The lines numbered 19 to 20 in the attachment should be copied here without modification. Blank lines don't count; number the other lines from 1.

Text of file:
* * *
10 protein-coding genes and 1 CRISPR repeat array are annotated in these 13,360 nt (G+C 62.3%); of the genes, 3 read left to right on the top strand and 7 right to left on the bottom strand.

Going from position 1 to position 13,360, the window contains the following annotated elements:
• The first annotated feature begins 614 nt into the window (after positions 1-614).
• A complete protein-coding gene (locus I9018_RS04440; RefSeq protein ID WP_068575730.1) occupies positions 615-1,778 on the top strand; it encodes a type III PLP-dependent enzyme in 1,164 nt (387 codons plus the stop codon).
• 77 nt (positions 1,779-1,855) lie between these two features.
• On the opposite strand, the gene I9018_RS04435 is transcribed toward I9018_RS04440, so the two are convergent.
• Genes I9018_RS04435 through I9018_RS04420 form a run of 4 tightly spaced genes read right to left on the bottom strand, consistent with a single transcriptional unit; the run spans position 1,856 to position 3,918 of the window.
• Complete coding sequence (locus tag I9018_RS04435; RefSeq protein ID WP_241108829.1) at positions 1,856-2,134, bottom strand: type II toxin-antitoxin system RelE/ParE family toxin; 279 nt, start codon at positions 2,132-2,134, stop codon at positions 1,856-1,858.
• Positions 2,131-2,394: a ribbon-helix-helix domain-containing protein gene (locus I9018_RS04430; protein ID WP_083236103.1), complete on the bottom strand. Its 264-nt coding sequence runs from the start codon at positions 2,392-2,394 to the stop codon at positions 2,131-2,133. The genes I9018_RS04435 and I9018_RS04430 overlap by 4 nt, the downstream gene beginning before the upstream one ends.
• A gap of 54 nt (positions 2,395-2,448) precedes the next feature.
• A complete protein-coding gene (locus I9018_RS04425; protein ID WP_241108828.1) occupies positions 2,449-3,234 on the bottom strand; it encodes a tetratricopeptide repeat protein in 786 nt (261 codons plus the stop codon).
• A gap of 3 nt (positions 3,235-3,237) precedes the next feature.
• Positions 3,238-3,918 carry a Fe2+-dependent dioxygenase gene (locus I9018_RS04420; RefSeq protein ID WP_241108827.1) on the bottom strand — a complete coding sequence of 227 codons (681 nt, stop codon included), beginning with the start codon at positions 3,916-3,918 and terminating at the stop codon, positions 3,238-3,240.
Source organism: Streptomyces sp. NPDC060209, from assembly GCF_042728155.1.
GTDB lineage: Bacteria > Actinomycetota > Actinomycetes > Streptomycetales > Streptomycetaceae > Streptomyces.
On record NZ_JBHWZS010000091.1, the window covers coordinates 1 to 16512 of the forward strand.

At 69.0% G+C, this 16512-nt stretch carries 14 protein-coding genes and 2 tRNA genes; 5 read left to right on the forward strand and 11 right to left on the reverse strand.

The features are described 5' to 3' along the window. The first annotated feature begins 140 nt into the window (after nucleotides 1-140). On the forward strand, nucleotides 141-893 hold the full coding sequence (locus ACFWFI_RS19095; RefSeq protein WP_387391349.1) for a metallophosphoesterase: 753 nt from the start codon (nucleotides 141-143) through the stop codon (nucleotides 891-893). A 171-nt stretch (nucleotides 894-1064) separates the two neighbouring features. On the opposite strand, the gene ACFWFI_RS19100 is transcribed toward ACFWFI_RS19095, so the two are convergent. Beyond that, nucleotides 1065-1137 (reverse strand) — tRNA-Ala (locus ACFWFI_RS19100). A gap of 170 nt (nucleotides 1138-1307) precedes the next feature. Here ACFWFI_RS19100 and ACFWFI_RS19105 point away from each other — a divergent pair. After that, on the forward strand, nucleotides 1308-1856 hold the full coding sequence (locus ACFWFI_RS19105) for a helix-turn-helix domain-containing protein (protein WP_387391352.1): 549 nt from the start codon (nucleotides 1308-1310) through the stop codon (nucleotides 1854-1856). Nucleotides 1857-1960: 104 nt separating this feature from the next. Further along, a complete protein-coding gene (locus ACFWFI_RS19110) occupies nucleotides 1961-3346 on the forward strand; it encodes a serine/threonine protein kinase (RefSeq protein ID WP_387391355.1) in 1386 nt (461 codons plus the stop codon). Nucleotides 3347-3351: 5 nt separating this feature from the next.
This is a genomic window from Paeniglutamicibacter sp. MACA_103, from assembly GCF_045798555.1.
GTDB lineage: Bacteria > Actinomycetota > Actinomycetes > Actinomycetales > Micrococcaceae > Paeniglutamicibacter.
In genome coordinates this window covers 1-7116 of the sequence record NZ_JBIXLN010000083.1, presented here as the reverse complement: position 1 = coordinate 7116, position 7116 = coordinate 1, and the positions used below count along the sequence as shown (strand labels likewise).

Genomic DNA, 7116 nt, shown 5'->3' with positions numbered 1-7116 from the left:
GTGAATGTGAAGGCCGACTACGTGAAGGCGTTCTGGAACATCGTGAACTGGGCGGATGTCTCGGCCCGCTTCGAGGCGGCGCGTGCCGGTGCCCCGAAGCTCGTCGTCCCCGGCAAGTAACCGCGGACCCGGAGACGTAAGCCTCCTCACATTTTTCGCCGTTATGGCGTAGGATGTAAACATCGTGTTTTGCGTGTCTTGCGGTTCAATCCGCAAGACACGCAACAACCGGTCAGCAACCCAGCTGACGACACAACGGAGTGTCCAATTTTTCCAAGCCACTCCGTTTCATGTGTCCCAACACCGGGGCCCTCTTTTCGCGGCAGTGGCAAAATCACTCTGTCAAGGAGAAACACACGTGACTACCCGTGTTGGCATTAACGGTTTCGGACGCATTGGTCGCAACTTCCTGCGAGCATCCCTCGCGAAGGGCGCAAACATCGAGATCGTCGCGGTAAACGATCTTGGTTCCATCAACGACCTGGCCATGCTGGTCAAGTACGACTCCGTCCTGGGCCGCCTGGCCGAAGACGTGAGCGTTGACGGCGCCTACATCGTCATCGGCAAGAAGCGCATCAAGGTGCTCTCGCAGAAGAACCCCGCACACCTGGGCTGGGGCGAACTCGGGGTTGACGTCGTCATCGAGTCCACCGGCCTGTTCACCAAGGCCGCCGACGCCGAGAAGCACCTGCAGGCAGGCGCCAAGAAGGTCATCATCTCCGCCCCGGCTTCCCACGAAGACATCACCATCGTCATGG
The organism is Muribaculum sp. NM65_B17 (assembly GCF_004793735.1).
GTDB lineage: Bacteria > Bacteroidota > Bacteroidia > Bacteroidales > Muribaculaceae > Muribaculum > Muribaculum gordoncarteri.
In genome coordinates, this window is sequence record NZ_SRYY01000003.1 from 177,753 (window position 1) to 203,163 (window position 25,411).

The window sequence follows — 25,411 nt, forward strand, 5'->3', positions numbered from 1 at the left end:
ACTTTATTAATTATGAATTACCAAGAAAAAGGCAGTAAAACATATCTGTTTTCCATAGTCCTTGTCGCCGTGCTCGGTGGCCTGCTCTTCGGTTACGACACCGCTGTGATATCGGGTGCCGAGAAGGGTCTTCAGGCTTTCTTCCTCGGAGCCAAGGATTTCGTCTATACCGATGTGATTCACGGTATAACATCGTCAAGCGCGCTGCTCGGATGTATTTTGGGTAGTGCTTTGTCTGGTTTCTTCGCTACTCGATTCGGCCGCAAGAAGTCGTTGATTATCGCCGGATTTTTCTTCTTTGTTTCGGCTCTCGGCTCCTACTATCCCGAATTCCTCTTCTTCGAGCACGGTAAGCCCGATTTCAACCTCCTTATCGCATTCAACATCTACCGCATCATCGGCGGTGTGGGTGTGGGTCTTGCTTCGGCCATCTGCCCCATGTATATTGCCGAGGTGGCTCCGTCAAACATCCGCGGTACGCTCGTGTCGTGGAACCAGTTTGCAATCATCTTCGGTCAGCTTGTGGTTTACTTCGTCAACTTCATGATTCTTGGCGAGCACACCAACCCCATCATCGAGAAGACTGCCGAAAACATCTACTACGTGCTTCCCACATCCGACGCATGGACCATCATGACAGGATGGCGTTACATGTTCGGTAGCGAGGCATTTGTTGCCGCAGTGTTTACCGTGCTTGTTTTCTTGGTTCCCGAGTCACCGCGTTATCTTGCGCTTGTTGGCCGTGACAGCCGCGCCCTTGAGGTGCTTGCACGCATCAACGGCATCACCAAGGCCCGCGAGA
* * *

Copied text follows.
This is a genomic window from Paeniglutamicibacter sp. MACA_103, from assembly GCF_045798555.1.
GTDB lineage: Bacteria > Actinomycetota > Actinomycetes > Actinomycetales > Micrococcaceae > Paeniglutamicibacter.